During the trophy presentation, there was a feeling of nostalgia around the court with a video showing all ten of Nadal’s wins. It was a moment that will be embedded in the Spaniards memory for as long as he lives.

“It’s difficult to talk today but the only thing I can say is thank you. For me to be here for many years is difficult to describe. I come back and see people I have a good relationship with and it’s very special.” Said 10-time French Open champion Nadal.
“It’s difficult for me to compare this to any other event. You are always going to be in my heart.”

Securing 2.1 million euros in Prize Money, Nadal will rise to second in the world when the rankings are published on Monday. It will be his highest position since October 2014.

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Alexander Zverev Powers Past Erratic Nadal To Set Thiem Showdown

Alexander Zverev secured his best win of his career on a clay court by beating Rafael Nadal in Madrid.

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Alexander Zverev (@ATPTour_ES - Twitter)

Alexander Zverev powered past an erratic Rafael Nadal 6-4 6-3 to reach the semi-finals in Madrid.

 

After a slow start Zverev produced some stunning tennis to knock out the five-time champion Nadal, who had an error-prone day at the office.

The German will now play Dominic Thiem in the last four in a rematch from the 2018 final.

It was the 20-time grand slam champion who started off the fastest as he looked to target the Zverev forehand early with uncomfortable spins and heights.

Eventually Nadal would get his rewards for an accurate tactical game-plan as a Zverev double fault handed him the break.

However that advantage was to be short-lived as the first point of the seventh game would change the momentum of the match with Nadal putting in simple unforced errors especially on the forehand side.

The German took advantage as he used his backhand to dictate points from the baseline. Furthermore, Zverev used his superior net play to his advantage by shortening the points and creating a faster tempo.

An unusual first set from Nadal’s perspective was complete as the fifth seed reeled off four games in a row to seal the opening set 6-4.

At the start of the second set, the Spaniard tried to up his level and intensity as he used some drop-shots at unexpected moments and attempted to bring the crowd into the match.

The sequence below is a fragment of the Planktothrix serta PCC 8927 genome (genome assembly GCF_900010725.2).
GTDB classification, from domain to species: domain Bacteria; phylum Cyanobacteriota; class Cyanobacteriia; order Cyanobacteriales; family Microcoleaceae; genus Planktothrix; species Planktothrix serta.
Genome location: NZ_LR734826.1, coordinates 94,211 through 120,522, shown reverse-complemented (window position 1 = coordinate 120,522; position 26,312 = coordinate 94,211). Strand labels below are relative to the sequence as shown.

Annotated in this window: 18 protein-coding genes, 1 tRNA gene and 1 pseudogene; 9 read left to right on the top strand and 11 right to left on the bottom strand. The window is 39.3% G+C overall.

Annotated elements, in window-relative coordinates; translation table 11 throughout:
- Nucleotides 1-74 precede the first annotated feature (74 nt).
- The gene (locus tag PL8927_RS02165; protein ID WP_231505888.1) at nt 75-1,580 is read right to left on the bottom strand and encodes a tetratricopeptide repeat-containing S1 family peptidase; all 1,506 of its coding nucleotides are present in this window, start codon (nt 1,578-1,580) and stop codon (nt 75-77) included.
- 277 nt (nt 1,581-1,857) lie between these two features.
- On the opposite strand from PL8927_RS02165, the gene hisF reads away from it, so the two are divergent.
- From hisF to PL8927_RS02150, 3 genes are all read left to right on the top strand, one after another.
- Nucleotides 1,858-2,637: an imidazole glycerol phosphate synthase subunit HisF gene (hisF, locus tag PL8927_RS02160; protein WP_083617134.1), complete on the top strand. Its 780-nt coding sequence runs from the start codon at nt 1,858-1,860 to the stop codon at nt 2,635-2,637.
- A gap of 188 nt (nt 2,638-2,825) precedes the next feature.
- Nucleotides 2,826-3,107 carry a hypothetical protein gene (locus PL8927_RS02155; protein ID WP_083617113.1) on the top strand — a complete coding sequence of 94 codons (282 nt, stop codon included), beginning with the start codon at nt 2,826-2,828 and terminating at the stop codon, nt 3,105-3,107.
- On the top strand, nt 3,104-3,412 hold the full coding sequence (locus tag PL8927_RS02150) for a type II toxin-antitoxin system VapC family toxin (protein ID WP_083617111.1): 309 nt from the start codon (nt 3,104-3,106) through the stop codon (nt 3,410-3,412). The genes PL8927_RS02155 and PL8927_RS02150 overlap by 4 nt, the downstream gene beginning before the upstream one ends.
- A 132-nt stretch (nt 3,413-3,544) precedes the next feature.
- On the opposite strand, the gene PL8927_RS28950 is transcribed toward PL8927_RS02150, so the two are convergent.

Despite this Nadal’s return game was lacking its usual ferocity as he couldn’t capitalise on Zverev’s second serves.

There was a lack of confidence in the Spaniard when implementing effective patterns of play as Zverev had a lot of success dictating play and winning the baseline and net rallies.

Another break in the fifth game ensured that Zverev’s dominance was being rewarded.

Although a double break advantage was denied, Nadal couldn’t deny victory for Zverev as the German sealed his first clay court victory over the ‘King of Clay.’

After the match Zverev admitted it was one of the biggest wins of his career, “Definitely one of the biggest wins of my career so far, especially on clay against Rafa. It is the toughest thing to do in our sport,” Zverev said in an on-court interview.

“Beating him in his house, in Spain, is incredible but the tournament is not over yet.”

Lots to ponder for Nadal as an error-prone performance sees him looking to improve in Rome next week.

As for the German, he sets up a 2018 final rematch with Dominic Thiem in the last four as he secured his best victory on this surface of his career.

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Dominic Them reaches semifinal in Madrid after three-set battle with Isner

Dominic Thiem is into the Madrid semi-finals after an impressive three set win over John Isner.

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Dominic Thiem (@atptour - Twitter)

The Austrian booked his spot in the semifinals after coming back to beat the American in three sets.

 

Dominic Thiem needed one hour and 55 minutes to beat the world number 39 John Isner in three sets 3-6, 6-3, 6-4 hitting 20 winners in the win while his opponent hit 26 unforced errors.

“We all know that he is one of the best servers in history and this altitude in Madrid makes it even tougher to return his serve but I was a little bit surprised by his return games, I think he attacked both my first and second serves and it took me a while to get used to it and I think the match changed when I saved those three breakpoints in the second set”.

It was the American who got off to the faster start holding his opening service game and then going on the offensive earning a breakpoint the following game and taking an early 2-0 lead.